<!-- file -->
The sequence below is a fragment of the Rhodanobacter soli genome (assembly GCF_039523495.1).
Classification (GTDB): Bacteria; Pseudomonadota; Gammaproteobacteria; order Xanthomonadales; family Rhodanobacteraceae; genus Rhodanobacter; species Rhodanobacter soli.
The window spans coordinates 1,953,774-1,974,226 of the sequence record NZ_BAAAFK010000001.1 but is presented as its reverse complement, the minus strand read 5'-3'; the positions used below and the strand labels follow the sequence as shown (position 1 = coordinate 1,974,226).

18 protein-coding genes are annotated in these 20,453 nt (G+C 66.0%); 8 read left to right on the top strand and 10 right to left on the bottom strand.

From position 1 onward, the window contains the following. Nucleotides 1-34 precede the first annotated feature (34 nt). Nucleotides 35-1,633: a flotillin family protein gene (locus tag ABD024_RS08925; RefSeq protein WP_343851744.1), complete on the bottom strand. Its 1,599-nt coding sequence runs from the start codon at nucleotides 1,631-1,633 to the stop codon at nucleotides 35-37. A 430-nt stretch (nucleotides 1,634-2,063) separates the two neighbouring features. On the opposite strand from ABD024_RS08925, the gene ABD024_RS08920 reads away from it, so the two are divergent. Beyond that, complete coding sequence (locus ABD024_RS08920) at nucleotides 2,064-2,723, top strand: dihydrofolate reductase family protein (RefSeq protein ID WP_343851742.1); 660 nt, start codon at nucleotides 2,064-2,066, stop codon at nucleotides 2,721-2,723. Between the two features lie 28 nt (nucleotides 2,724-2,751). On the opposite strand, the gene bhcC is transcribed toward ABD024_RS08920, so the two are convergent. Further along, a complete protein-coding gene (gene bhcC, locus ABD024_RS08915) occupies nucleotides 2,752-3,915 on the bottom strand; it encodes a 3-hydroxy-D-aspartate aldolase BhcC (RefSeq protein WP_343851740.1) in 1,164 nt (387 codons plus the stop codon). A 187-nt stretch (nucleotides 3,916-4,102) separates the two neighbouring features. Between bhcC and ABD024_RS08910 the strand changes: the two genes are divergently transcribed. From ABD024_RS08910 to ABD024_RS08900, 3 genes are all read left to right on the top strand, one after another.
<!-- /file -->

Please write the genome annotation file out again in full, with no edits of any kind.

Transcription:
The sequence below is a fragment of the Rhodanobacter soli genome (assembly GCF_039523495.1).
Classification (GTDB): Bacteria; Pseudomonadota; Gammaproteobacteria; order Xanthomonadales; family Rhodanobacteraceae; genus Rhodanobacter; species Rhodanobacter soli.
The window spans coordinates 1,953,774-1,974,226 of the sequence record NZ_BAAAFK010000001.1 but is presented as its reverse complement, the minus strand read 5'-3'; the positions used below and the strand labels follow the sequence as shown (position 1 = coordinate 1,974,226).

18 protein-coding genes are annotated in these 20,453 nt (G+C 66.0%); 8 read left to right on the top strand and 10 right to left on the bottom strand.

From position 1 onward, the window contains the following. Nucleotides 1-34 precede the first annotated feature (34 nt). Nucleotides 35-1,633: a flotillin family protein gene (locus tag ABD024_RS08925; RefSeq protein WP_343851744.1), complete on the bottom strand. Its 1,599-nt coding sequence runs from the start codon at nucleotides 1,631-1,633 to the stop codon at nucleotides 35-37. A 430-nt stretch (nucleotides 1,634-2,063) separates the two neighbouring features. On the opposite strand from ABD024_RS08925, the gene ABD024_RS08920 reads away from it, so the two are divergent. Beyond that, complete coding sequence (locus ABD024_RS08920) at nucleotides 2,064-2,723, top strand: dihydrofolate reductase family protein (RefSeq protein ID WP_343851742.1); 660 nt, start codon at nucleotides 2,064-2,066, stop codon at nucleotides 2,721-2,723. Between the two features lie 28 nt (nucleotides 2,724-2,751). On the opposite strand, the gene bhcC is transcribed toward ABD024_RS08920, so the two are convergent. Further along, a complete protein-coding gene (gene bhcC, locus ABD024_RS08915) occupies nucleotides 2,752-3,915 on the bottom strand; it encodes a 3-hydroxy-D-aspartate aldolase BhcC (RefSeq protein WP_343851740.1) in 1,164 nt (387 codons plus the stop codon). A 187-nt stretch (nucleotides 3,916-4,102) separates the two neighbouring features. Between bhcC and ABD024_RS08910 the strand changes: the two genes are divergently transcribed. From ABD024_RS08910 to ABD024_RS08900, 3 genes are all read left to right on the top strand, one after another.